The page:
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Author Topic: Discussing Weak Research Background during Presentation  (Read 4102 times)
dr_know
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« on: November 06, 2012, 7:16:14 PM »

I have to give a presentation to the faculty during my upcoming interview.  I was told to focus on research, publications, teaching, and service.  My contact said each topic was equal, with maybe a slight edge to teaching.  My dilemma?  I have no publications.  I did my dissertation, a couple of conference presentations, and that's it in five years.  My other dilemma?  I've never done a faculty presentation during an interview.  Ever.  I've gathered from other posts that this is relatively common.  Well, those of you who possibly remember some of my posts from a year or two ago (yes, you were all itching to remember that stuff) may recall that I've had a heck of a time since getting the doctorate.  My job experiences have been terrible, my mentoring has been minimal at best, and I have quit (or forced to leave) academia a couple of times.  I've only had one typical interview, and that was five years ago.  I went to dinner, interviewed with the committee, did a teaching demonstration, and toured the campus.  My other "interviews" were either dean-only, dean/chair and faculty interview, or committee interview.  I am at a loss.  My stomach is knotting up.  What's really getting me is that this is a non-tenure track job.  In fact, it's mostly admin, with only a 2/2 courseload.  That's why I applied, because I knew I was toast for tenure-track jobs.  Apparently I did well on the phone interview.  Now I get the whole enchilada (dean, committee, teaching demo, lunch, presentation, and tour) this week.  Did I mention my stomach is in knots?

I guess there should be a real question here.  What should I do in the presentation, not only considering my poor research record, but also considering that I have no idea what this presentation is?  Public speaking is my strength, but only if I'm halfway competent on the topic.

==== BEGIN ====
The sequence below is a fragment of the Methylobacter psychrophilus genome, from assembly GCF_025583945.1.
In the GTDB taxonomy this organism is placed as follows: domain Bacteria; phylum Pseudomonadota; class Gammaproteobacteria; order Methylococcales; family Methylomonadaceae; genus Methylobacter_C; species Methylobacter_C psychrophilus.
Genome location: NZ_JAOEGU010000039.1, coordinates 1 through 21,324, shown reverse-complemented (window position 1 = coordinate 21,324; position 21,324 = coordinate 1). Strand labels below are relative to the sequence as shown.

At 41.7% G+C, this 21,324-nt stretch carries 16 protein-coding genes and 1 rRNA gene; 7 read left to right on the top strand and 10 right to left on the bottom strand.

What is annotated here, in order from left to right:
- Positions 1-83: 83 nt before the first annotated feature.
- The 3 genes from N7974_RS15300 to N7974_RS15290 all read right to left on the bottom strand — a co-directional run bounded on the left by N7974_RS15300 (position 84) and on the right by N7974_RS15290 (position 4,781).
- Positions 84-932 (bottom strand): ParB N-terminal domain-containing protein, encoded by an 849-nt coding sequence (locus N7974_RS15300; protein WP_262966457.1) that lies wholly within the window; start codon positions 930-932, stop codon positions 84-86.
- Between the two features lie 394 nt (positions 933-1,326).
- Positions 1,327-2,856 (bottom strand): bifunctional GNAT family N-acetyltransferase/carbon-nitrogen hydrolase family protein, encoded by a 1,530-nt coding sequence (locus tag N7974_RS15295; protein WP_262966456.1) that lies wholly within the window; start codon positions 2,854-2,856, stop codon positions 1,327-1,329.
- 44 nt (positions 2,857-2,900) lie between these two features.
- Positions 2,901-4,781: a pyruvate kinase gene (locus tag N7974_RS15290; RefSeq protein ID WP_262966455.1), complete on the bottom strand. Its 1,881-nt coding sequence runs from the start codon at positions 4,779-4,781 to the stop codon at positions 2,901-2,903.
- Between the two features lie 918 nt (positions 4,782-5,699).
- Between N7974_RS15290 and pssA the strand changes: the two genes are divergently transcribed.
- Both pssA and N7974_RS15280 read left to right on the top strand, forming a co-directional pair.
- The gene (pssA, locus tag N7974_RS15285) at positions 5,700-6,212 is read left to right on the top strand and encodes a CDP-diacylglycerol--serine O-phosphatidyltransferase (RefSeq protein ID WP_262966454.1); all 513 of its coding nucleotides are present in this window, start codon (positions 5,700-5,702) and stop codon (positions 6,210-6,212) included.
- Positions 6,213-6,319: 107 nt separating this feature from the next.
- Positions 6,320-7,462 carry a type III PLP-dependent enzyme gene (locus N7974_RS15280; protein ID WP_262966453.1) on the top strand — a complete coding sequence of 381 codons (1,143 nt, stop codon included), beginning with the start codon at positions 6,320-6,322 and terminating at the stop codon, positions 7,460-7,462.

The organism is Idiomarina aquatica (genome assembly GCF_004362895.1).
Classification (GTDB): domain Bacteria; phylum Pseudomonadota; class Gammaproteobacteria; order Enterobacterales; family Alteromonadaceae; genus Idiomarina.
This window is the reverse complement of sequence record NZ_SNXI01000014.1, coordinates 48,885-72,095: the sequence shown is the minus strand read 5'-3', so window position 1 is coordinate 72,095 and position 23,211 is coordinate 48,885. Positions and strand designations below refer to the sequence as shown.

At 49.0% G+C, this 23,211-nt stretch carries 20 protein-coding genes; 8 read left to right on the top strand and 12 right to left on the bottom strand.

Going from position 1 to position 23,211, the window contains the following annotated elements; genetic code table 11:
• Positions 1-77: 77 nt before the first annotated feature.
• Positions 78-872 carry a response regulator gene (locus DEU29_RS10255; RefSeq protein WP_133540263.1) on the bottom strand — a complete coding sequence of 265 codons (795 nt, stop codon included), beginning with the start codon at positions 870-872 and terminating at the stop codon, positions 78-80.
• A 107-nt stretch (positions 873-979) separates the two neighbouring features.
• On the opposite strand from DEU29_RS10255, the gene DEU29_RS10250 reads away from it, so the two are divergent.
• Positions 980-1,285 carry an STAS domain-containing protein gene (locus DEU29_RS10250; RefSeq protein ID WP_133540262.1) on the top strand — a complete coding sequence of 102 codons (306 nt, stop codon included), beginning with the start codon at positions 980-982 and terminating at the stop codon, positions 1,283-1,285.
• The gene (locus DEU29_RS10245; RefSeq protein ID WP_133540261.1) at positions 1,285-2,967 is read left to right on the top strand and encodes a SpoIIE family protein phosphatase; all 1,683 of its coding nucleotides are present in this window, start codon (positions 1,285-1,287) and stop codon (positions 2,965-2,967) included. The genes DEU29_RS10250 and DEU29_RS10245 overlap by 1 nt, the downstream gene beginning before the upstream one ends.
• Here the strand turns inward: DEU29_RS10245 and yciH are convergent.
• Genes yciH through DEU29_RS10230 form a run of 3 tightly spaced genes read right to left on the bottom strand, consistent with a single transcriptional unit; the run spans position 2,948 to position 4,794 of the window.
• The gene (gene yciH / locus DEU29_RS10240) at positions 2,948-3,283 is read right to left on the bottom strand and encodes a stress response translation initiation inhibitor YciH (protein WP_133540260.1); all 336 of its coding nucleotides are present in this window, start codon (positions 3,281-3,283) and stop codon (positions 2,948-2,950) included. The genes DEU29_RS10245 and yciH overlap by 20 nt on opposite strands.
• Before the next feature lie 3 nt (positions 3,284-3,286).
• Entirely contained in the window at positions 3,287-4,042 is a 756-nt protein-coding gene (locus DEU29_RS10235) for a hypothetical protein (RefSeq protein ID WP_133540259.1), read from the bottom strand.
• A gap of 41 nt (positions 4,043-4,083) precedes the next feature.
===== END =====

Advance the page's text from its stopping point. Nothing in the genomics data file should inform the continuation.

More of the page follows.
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It's a real shame I'm too young and too poor to retire...
^Listen to Dr. Know.  She Knows.
offthemarket
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« Reply #1 on: November 06, 2012, 7:21:26 PM »

You don't have a poor research record. You're prepared for teaching and administration and haven't focused as much on research.

That's a start.
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hegemony
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« Reply #2 on: November 06, 2012, 7:53:36 PM »

What is this presentation?  It doesn't sound like a typical academic job talk.  Is it supposed to be a presentation to showcase all those things about your work -- research, publications, teaching, and service?  I've never heard of this but maybe in some fields it is standard.  Anyway, do you have any plans for publishing?  Your dissertation maybe?  An article or two?  Look up people in similar jobs to yours at that university and find their CVs (they will probably be online). Look at what kind of publishing record they have.  Aim to emulate that.  If they typically have a couple of articles, talk confidently about how you've got a couple of articles on the go.  (And before the interview, start one of them -- that way you can talk with more confidence.)  If they've published a book, which may be unlikely, talk about what your book will be about.  Or whatever. 
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bourbonrose
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« Reply #3 on: November 06, 2012, 8:07:14 PM »

Congratulations on getting the whole enchilada!
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dr_know
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« Reply #4 on: November 07, 2012, 1:39:32 AM »

Offthemarket, thanks for the half-full approach.  I'm not a natural optimist, so I don't always remember to re-frame things from that standpoint.

Hegemony, thanks a million for those ideas.  Now I've got something concrete to work on.

Bourbonrose, thanks for the backpat.
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It's a real shame I'm too young and too poor to retire...
^Listen to Dr. Know.  She Knows.
litdawg
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« Reply #5 on: November 07, 2012, 9:58:17 AM »

You don't run on your record. You run on your promises. Research presentations tend towards the future, not the past. So talk about where your interests will take you. Ideally, you'll sketch out at least one or two research areas that the job you are applying for will facilitate. For instance, a writing center administrator could talk about writing pedagogy.